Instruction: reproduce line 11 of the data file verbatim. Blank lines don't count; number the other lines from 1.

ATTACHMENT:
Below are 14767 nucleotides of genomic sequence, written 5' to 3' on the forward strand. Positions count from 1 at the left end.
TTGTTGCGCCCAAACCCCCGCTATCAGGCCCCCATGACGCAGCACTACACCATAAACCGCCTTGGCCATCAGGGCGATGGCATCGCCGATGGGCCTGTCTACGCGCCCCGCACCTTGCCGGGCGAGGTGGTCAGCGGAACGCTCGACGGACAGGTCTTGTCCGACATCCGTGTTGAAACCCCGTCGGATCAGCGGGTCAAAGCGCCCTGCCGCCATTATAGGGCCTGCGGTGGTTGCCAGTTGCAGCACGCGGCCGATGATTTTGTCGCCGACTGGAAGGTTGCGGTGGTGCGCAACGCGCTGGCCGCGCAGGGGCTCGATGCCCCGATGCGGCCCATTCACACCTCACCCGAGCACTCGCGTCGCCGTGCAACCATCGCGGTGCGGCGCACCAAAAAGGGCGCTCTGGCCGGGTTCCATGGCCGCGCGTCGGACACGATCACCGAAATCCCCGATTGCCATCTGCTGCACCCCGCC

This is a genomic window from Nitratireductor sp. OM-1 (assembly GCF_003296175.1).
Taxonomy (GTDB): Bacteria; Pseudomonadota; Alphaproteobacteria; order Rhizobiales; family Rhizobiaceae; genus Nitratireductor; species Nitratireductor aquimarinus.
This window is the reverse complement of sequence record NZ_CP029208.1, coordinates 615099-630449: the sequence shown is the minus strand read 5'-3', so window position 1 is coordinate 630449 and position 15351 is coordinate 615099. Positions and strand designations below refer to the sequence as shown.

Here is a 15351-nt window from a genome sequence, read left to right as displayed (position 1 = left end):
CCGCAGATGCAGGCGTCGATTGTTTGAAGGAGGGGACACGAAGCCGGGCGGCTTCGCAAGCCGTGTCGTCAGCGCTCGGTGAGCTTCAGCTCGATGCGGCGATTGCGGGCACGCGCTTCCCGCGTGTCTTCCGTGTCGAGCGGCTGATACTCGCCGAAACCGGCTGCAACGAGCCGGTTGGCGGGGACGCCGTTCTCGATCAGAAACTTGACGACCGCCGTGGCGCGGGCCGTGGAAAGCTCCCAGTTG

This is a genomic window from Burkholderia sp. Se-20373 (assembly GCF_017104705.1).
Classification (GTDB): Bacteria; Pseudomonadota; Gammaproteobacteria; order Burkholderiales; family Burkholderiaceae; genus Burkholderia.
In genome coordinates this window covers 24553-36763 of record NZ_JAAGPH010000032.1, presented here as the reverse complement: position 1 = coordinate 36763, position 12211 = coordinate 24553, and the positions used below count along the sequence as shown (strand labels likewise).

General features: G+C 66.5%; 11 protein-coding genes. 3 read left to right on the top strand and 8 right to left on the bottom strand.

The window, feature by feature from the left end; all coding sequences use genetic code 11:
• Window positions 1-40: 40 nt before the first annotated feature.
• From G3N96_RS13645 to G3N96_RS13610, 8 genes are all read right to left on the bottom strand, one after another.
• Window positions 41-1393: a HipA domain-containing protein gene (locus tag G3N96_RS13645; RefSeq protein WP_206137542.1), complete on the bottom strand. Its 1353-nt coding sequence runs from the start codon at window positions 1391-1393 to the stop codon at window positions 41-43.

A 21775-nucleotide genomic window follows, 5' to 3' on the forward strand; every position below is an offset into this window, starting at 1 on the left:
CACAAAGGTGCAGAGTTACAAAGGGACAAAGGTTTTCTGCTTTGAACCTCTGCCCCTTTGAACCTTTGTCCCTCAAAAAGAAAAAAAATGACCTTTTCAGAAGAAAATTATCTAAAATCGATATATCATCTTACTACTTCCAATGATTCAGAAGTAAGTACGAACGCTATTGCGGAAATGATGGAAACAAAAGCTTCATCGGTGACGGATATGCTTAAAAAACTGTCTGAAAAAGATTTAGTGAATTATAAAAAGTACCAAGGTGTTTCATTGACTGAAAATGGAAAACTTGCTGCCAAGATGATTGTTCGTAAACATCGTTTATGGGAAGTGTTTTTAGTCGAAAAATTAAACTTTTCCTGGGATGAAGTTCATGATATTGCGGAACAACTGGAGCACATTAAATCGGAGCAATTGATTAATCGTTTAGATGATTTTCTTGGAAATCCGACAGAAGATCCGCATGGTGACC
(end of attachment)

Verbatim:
General features: G+C 66.5%; 11 protein-coding genes. 3 read left to right on the top strand and 8 right to left on the bottom strand.